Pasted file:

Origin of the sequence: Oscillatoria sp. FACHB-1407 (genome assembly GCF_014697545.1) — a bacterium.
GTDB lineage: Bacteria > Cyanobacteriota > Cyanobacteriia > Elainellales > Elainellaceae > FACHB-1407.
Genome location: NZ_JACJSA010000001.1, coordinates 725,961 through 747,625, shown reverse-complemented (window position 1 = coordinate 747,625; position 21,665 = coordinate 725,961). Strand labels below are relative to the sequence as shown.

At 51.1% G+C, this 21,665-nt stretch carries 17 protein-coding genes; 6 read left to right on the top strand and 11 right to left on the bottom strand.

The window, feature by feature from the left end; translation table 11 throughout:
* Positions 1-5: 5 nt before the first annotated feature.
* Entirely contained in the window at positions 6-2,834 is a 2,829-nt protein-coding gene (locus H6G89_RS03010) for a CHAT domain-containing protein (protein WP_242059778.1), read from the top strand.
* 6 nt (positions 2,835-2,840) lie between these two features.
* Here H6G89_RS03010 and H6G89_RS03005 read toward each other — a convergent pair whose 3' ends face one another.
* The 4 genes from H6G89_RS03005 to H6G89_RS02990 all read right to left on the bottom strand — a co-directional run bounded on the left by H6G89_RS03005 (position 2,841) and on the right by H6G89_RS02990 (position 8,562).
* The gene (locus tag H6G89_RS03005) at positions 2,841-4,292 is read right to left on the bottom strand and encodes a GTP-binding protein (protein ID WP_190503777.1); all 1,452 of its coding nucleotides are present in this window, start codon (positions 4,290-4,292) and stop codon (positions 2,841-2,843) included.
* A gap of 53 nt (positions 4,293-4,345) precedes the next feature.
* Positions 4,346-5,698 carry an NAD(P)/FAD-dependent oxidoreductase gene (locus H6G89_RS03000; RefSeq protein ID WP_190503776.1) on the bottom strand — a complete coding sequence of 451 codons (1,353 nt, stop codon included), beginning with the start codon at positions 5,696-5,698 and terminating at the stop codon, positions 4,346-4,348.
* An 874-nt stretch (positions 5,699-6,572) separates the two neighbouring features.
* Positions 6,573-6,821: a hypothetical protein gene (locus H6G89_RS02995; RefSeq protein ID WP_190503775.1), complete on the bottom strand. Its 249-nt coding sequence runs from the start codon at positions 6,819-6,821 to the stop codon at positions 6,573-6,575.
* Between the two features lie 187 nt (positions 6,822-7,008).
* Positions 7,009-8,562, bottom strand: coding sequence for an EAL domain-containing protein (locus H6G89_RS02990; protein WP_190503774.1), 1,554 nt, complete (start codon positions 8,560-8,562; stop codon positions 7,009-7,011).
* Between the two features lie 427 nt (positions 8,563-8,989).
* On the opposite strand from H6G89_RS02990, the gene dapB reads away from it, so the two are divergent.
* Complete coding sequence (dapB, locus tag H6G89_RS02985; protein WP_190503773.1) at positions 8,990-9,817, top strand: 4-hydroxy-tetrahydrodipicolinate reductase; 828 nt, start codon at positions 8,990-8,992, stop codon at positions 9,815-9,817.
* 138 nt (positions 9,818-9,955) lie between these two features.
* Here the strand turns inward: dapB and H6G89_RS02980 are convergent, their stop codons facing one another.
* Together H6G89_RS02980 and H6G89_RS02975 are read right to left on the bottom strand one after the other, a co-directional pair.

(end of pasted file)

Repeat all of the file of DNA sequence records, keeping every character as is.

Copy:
Origin of the sequence: Oscillatoria sp. FACHB-1407 (genome assembly GCF_014697545.1) — a bacterium.
GTDB lineage: Bacteria > Cyanobacteriota > Cyanobacteriia > Elainellales > Elainellaceae > FACHB-1407.
Genome location: NZ_JACJSA010000001.1, coordinates 725,961 through 747,625, shown reverse-complemented (window position 1 = coordinate 747,625; position 21,665 = coordinate 725,961). Strand labels below are relative to the sequence as shown.

At 51.1% G+C, this 21,665-nt stretch carries 17 protein-coding genes; 6 read left to right on the top strand and 11 right to left on the bottom strand.

The window, feature by feature from the left end; translation table 11 throughout:
* Positions 1-5: 5 nt before the first annotated feature.
* Entirely contained in the window at positions 6-2,834 is a 2,829-nt protein-coding gene (locus H6G89_RS03010) for a CHAT domain-containing protein (protein WP_242059778.1), read from the top strand.
* 6 nt (positions 2,835-2,840) lie between these two features.
* Here H6G89_RS03010 and H6G89_RS03005 read toward each other — a convergent pair whose 3' ends face one another.
* The 4 genes from H6G89_RS03005 to H6G89_RS02990 all read right to left on the bottom strand — a co-directional run bounded on the left by H6G89_RS03005 (position 2,841) and on the right by H6G89_RS02990 (position 8,562).
* The gene (locus tag H6G89_RS03005) at positions 2,841-4,292 is read right to left on the bottom strand and encodes a GTP-binding protein (protein ID WP_190503777.1); all 1,452 of its coding nucleotides are present in this window, start codon (positions 4,290-4,292) and stop codon (positions 2,841-2,843) included.
* A gap of 53 nt (positions 4,293-4,345) precedes the next feature.
* Positions 4,346-5,698 carry an NAD(P)/FAD-dependent oxidoreductase gene (locus H6G89_RS03000; RefSeq protein ID WP_190503776.1) on the bottom strand — a complete coding sequence of 451 codons (1,353 nt, stop codon included), beginning with the start codon at positions 5,696-5,698 and terminating at the stop codon, positions 4,346-4,348.
* An 874-nt stretch (positions 5,699-6,572) separates the two neighbouring features.
* Positions 6,573-6,821: a hypothetical protein gene (locus H6G89_RS02995; RefSeq protein ID WP_190503775.1), complete on the bottom strand. Its 249-nt coding sequence runs from the start codon at positions 6,819-6,821 to the stop codon at positions 6,573-6,575.
* Between the two features lie 187 nt (positions 6,822-7,008).
* Positions 7,009-8,562, bottom strand: coding sequence for an EAL domain-containing protein (locus H6G89_RS02990; protein WP_190503774.1), 1,554 nt, complete (start codon positions 8,560-8,562; stop codon positions 7,009-7,011).
* Between the two features lie 427 nt (positions 8,563-8,989).
* On the opposite strand from H6G89_RS02990, the gene dapB reads away from it, so the two are divergent.
* Complete coding sequence (dapB, locus tag H6G89_RS02985; protein WP_190503773.1) at positions 8,990-9,817, top strand: 4-hydroxy-tetrahydrodipicolinate reductase; 828 nt, start codon at positions 8,990-8,992, stop codon at positions 9,815-9,817.
* 138 nt (positions 9,818-9,955) lie between these two features.
* Here the strand turns inward: dapB and H6G89_RS02980 are convergent, their stop codons facing one another.
* Together H6G89_RS02980 and H6G89_RS02975 are read right to left on the bottom strand one after the other, a co-directional pair.